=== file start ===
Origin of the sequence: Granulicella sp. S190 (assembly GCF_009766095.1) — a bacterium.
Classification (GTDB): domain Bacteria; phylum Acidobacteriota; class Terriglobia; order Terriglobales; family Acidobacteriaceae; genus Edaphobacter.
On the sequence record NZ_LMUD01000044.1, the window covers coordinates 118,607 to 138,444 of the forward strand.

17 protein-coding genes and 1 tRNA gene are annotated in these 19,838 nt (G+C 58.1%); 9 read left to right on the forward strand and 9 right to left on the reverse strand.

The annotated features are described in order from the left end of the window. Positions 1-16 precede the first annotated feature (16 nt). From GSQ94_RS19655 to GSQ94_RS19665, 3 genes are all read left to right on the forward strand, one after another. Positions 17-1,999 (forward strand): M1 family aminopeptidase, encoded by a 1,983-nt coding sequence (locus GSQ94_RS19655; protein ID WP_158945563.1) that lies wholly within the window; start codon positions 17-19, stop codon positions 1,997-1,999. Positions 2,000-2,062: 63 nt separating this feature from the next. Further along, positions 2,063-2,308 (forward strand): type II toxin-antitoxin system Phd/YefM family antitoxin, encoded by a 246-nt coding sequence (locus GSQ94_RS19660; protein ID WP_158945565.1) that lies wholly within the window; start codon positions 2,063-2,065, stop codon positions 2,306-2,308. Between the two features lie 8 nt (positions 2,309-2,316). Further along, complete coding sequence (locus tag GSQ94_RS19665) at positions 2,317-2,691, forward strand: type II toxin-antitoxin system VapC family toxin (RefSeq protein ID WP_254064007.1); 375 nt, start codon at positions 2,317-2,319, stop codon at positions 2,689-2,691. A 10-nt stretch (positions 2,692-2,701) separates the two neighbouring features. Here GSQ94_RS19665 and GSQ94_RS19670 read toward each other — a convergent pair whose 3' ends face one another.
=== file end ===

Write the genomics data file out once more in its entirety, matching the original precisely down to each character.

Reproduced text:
Origin of the sequence: Granulicella sp. S190 (assembly GCF_009766095.1) — a bacterium.
Classification (GTDB): domain Bacteria; phylum Acidobacteriota; class Terriglobia; order Terriglobales; family Acidobacteriaceae; genus Edaphobacter.
On the sequence record NZ_LMUD01000044.1, the window covers coordinates 118,607 to 138,444 of the forward strand.

17 protein-coding genes and 1 tRNA gene are annotated in these 19,838 nt (G+C 58.1%); 9 read left to right on the forward strand and 9 right to left on the reverse strand.

The annotated features are described in order from the left end of the window. Positions 1-16 precede the first annotated feature (16 nt). From GSQ94_RS19655 to GSQ94_RS19665, 3 genes are all read left to right on the forward strand, one after another. Positions 17-1,999 (forward strand): M1 family aminopeptidase, encoded by a 1,983-nt coding sequence (locus GSQ94_RS19655; protein ID WP_158945563.1) that lies wholly within the window; start codon positions 17-19, stop codon positions 1,997-1,999. Positions 2,000-2,062: 63 nt separating this feature from the next. Further along, positions 2,063-2,308 (forward strand): type II toxin-antitoxin system Phd/YefM family antitoxin, encoded by a 246-nt coding sequence (locus GSQ94_RS19660; protein ID WP_158945565.1) that lies wholly within the window; start codon positions 2,063-2,065, stop codon positions 2,306-2,308. Between the two features lie 8 nt (positions 2,309-2,316). Further along, complete coding sequence (locus tag GSQ94_RS19665) at positions 2,317-2,691, forward strand: type II toxin-antitoxin system VapC family toxin (RefSeq protein ID WP_254064007.1); 375 nt, start codon at positions 2,317-2,319, stop codon at positions 2,689-2,691. A 10-nt stretch (positions 2,692-2,701) separates the two neighbouring features. Here GSQ94_RS19665 and GSQ94_RS19670 read toward each other — a convergent pair whose 3' ends face one another.